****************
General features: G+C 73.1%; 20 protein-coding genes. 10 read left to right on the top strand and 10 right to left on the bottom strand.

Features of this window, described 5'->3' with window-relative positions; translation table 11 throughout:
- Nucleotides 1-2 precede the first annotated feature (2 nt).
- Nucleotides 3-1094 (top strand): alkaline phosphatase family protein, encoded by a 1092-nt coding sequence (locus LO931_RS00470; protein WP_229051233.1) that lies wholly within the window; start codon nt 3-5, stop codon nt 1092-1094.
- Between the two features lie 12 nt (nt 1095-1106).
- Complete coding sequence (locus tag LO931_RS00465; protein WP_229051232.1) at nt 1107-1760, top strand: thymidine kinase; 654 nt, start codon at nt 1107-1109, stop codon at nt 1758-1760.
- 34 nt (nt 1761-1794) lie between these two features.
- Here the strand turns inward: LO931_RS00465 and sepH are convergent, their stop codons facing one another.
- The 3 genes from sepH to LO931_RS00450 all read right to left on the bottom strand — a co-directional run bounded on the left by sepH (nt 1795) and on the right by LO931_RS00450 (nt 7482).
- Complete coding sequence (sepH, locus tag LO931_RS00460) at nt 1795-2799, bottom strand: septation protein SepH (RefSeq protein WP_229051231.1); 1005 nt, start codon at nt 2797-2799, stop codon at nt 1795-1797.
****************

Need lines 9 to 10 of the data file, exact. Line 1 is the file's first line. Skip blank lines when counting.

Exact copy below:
- The 3 genes from sepH to LO931_RS00450 all read right to left on the bottom strand — a co-directional run bounded on the left by sepH (nt 1795) and on the right by LO931_RS00450 (nt 7482).
- Complete coding sequence (sepH, locus tag LO931_RS00460) at nt 1795-2799, bottom strand: septation protein SepH (RefSeq protein WP_229051231.1); 1005 nt, start codon at nt 2797-2799, stop codon at nt 1795-1797.